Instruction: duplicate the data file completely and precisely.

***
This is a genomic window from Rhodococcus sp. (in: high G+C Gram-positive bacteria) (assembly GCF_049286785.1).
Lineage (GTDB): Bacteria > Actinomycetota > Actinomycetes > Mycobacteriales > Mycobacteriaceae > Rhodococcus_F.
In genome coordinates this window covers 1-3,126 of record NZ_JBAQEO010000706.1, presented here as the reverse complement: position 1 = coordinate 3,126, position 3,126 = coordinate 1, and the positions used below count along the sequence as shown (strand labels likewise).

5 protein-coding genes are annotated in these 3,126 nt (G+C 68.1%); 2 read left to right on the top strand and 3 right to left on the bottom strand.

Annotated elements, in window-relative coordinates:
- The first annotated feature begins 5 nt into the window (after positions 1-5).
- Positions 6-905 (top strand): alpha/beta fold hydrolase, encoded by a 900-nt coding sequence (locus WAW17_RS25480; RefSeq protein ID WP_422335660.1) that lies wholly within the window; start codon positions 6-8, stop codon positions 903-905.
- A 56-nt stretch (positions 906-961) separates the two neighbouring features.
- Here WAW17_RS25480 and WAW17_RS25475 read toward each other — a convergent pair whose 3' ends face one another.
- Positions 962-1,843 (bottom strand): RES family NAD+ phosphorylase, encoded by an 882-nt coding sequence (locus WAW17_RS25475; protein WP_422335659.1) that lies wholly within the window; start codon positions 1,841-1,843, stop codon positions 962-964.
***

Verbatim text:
This is a genomic window from Rhodococcus sp. (in: high G+C Gram-positive bacteria) (assembly GCF_049286785.1).
Lineage (GTDB): Bacteria > Actinomycetota > Actinomycetes > Mycobacteriales > Mycobacteriaceae > Rhodococcus_F.
In genome coordinates this window covers 1-3,126 of record NZ_JBAQEO010000706.1, presented here as the reverse complement: position 1 = coordinate 3,126, position 3,126 = coordinate 1, and the positions used below count along the sequence as shown (strand labels likewise).

5 protein-coding genes are annotated in these 3,126 nt (G+C 68.1%); 2 read left to right on the top strand and 3 right to left on the bottom strand.

Annotated elements, in window-relative coordinates:
- The first annotated feature begins 5 nt into the window (after positions 1-5).
- Positions 6-905 (top strand): alpha/beta fold hydrolase, encoded by a 900-nt coding sequence (locus WAW17_RS25480; RefSeq protein ID WP_422335660.1) that lies wholly within the window; start codon positions 6-8, stop codon positions 903-905.
- A 56-nt stretch (positions 906-961) separates the two neighbouring features.
- Here WAW17_RS25480 and WAW17_RS25475 read toward each other — a convergent pair whose 3' ends face one another.
- Positions 962-1,843 (bottom strand): RES family NAD+ phosphorylase, encoded by an 882-nt coding sequence (locus WAW17_RS25475; protein WP_422335659.1) that lies wholly within the window; start codon positions 1,841-1,843, stop codon positions 962-964.